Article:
Writing Without the Woo

Photo: Erik Witsoe

I just shared the last greeting and invitation of the fall session with my Jewels on the Path group. Closing out 16 weeks of witnessing writing + life concurrently unfolding with a dozen women around the country leaves me… verklempt.

This week, I asked folks to share thoughts on this phrase: “I am a writer.” You’d be amazed at how many people who write are reluctant to claim this, reserve it for the “real” writers who are well-known, widely published, making money, yadda yadda.

The responses were deeply moving.

One person crossed a threshold recently, when she shared a deeply personal piece outside of our group with her wider community — and found that the reactions to her words were affirming, far-reaching, and intimate all at once.

Another shared this: “I feel more like a writer with every passing week.”

From free-range lists of 11 things to installments of memoirs-in-progress to freewrites exploring the here and now to weeks when life happened and writing did not, the courage to keep meeting the blank page, to keep going, to share and be seen, to ask for the kind of feedback that would most serve the process rather than most “improve” the writing — all of this has filled a secret Facebook group and made it into a living, breathing space of community and creativity.

Whew.

Nick Cave writes, “The artistic process seems to be mythologized quite a lot into something far greater than it actually is. It is just hard labor.”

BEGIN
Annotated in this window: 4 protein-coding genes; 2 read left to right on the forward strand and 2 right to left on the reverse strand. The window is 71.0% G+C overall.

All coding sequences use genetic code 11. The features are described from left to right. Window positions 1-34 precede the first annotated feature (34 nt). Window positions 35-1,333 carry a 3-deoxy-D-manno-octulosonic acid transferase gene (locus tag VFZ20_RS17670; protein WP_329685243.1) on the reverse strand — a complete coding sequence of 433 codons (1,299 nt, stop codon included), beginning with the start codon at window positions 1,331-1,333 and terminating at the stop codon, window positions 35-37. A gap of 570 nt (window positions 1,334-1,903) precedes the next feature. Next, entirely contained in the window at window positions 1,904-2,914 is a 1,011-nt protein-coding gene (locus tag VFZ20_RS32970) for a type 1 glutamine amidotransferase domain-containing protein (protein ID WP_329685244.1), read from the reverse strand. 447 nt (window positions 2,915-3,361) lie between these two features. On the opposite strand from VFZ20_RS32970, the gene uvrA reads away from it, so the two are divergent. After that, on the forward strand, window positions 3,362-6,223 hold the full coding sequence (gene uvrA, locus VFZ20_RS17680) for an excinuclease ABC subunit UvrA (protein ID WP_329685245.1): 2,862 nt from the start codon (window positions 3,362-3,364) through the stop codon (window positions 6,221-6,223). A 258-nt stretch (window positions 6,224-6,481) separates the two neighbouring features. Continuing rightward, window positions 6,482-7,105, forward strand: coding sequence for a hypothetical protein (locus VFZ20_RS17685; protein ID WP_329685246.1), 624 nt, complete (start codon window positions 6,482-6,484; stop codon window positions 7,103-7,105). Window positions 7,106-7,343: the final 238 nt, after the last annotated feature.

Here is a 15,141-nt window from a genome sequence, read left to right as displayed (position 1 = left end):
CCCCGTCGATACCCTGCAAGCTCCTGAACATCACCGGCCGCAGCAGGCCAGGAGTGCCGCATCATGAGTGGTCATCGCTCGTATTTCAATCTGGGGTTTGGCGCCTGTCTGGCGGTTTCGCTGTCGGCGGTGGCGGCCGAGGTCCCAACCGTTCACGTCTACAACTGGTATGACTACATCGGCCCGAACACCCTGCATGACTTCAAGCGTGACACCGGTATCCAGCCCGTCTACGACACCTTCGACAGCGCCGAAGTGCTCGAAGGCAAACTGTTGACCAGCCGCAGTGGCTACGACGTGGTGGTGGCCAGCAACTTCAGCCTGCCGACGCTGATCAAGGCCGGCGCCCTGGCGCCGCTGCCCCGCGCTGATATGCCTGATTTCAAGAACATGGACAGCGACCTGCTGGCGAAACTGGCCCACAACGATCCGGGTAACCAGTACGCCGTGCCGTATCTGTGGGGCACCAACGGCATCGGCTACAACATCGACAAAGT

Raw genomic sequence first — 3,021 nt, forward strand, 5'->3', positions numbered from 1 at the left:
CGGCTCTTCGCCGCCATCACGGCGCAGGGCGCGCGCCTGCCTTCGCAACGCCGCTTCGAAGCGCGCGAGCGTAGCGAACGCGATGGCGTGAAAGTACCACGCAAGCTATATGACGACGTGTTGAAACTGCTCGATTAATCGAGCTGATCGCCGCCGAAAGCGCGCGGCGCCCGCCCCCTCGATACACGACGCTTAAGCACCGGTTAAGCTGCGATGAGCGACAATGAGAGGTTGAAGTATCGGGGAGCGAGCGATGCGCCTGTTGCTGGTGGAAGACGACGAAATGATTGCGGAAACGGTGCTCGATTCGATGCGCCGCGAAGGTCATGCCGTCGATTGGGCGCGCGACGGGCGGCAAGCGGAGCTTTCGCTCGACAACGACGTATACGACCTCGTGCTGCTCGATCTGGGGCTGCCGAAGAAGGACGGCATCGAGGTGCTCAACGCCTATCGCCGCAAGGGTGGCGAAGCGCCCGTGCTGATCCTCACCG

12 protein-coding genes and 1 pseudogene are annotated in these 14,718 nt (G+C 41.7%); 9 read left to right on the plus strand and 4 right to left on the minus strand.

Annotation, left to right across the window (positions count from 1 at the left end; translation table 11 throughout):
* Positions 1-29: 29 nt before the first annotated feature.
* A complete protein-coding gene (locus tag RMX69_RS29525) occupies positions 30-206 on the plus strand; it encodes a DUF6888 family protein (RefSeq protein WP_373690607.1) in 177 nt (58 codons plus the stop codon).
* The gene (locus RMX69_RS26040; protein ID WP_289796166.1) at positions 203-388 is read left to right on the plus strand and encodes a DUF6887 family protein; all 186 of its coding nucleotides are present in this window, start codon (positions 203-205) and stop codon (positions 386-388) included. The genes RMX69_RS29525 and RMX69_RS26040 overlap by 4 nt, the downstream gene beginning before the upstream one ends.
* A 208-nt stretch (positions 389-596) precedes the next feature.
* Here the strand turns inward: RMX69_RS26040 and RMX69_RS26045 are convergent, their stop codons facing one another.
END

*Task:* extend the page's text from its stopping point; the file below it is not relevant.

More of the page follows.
I would tend to agree with this. When you strip away the woo, what’s left?

Sitting down, showing up, starting. I do believe in mystery, but I also believe that there is no substitute for simply doing the work. It’s where all of the learning happens. It’s where we get to challenge the things we thought about ourselves, about our writing, about our stories, about what’s possible.

To my Jewels, and to everyone who has practiced writing with me this year, thank you.

To you, friends who witness my own process of showing up and being a real life person who writes, thank you for being on the other side of the words, and for your steady kindness and encouragement.

Let’s keep being here with and for each other in 2019.

Looking for a safe haven for your writing practice and process in the new year?

There are THREE SPOTS remaining for the next session of Jewels on the Path, a 16-week intensive for female-identified and non-binary writers, beginning January 7, 2019. Come learn more or feel free to contact me with questions.

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